Check out the trailer of Rustom movie here:

Sarbjit Review (2016)

Sarbjit starts off with overacting galore, blemished further by director’s shoddy style of depicting frames. You can’t help yourself from falling into pits of instant indifference, the moment songs come into play one after the other. It starts off on a bad foot, there is no doubt about that. But then it takes a pleasant pace, where you actually get to fathom the story of an unfortunate guy muzzled by the grinding gears of countries at war.

FLAWS IN THE DIRECTION OF SARBJIT

There are hundreds of flaws in direction that walk boldly around in prominence. The worst half of it appeared like a comedy movie. You cannot take seriously a character as they deliver detached unfeeling lines. Aishwarya Rai Bachchan is the poorest choice one could make for a movie. She fails to get under the skin of the protagonist, and seems aloof from the gravity of the situation. Screenplay doesn’t have much to offer except for few occasional dialogues that will make you ponder. Like when she drops:

“Where is all the hate coming from?”

BEST BITS OF SARBJIT

The best part, the most sentient part of the movie, however is when Sarabjit, played exceptionally well by Randeep Hooda, meets his entire family for the first time in jail. You cannot stop yourself from breaking down empathizing with the head of a guy parched for years without love. One of the most shattering moments of the flick! Also, when Sarabjit mournfully broods he must have done something terrible to have met such a fate. You can’t help but feel extremely sorry for him. A life lost – as he reflects. Richa Chadha, a brilliant actor, stays overshadowed throughout, under the wraps forever, until one time in the end she tries to image memories from the past by holding Sarbjit’s belongings only to keep them so that he stays around in the house. Powerful stuff!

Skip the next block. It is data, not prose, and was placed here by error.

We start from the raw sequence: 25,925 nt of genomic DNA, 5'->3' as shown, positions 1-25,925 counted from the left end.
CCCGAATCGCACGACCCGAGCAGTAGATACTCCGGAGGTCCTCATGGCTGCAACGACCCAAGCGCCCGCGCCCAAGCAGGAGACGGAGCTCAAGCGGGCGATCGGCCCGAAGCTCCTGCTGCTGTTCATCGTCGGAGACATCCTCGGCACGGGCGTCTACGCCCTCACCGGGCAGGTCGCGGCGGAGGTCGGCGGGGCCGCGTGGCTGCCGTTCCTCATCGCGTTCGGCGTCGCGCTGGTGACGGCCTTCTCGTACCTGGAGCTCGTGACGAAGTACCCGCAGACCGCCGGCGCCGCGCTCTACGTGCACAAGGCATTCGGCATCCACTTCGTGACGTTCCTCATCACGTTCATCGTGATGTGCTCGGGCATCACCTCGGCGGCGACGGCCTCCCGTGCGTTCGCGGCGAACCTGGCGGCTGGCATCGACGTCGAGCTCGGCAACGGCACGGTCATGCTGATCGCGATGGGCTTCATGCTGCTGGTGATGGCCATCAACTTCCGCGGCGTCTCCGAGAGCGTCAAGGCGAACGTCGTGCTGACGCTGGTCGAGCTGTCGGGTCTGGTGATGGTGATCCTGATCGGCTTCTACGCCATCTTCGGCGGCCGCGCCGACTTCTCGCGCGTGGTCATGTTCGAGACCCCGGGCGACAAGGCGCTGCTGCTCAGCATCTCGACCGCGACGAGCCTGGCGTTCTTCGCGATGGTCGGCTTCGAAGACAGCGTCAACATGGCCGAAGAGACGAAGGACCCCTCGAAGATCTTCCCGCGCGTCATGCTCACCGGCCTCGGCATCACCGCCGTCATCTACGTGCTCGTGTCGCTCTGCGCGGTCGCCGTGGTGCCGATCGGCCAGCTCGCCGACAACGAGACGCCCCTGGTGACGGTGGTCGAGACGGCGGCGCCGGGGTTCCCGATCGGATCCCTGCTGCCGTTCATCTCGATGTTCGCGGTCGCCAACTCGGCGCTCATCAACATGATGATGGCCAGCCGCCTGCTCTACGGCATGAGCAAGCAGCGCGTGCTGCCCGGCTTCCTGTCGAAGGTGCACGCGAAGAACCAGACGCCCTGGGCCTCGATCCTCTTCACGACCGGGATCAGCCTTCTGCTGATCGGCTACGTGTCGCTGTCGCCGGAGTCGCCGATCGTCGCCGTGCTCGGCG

As you chug down the movie lane further, there is boisterous uproar from Dalbir Kaur (Aishwarya) which becomes impoverished further by the movie’s writing. Terrible I would say as goosebumps fail to register!

CONSTANTLY FALLING

At times it becomes akin an Indian TV soap, sometimes even worst. The music department makes a purposeful endeavour to squeeze in a melancholic tone to make everything sound gloomier.

But as you take a good look at it, you have to hand it over to the sister who endures unfettered yet shackled by the plight of his brother. There is so much she does, that is quite relatable of all stuffs, something you would do for your family.